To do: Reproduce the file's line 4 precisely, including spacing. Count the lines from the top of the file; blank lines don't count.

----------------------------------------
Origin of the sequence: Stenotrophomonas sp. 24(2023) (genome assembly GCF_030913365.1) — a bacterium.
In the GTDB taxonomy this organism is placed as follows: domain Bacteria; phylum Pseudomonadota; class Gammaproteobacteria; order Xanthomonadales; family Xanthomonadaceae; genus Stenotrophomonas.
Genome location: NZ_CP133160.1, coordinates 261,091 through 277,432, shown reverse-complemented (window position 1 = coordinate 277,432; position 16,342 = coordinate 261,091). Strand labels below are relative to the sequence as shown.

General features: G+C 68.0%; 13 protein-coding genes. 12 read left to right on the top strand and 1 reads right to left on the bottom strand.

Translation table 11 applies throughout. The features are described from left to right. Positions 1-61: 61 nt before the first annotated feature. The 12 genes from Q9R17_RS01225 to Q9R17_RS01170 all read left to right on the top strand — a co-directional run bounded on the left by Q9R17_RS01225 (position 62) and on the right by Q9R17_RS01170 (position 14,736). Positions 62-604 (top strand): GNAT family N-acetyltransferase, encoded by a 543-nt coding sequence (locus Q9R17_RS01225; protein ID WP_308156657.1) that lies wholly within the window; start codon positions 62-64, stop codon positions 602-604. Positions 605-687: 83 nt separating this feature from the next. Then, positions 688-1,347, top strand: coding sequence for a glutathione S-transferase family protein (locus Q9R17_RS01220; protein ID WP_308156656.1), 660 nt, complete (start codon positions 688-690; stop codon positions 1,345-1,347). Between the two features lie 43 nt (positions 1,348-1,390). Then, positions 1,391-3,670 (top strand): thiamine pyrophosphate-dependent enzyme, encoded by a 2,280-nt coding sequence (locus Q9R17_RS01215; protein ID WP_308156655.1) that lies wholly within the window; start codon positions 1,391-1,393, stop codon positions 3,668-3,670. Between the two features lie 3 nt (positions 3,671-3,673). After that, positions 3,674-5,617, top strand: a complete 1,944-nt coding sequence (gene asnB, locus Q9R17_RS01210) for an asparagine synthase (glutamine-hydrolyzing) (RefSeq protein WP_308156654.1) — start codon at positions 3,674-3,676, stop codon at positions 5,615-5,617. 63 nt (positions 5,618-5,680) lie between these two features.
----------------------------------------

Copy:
General features: G+C 68.0%; 13 protein-coding genes. 12 read left to right on the top strand and 1 reads right to left on the bottom strand.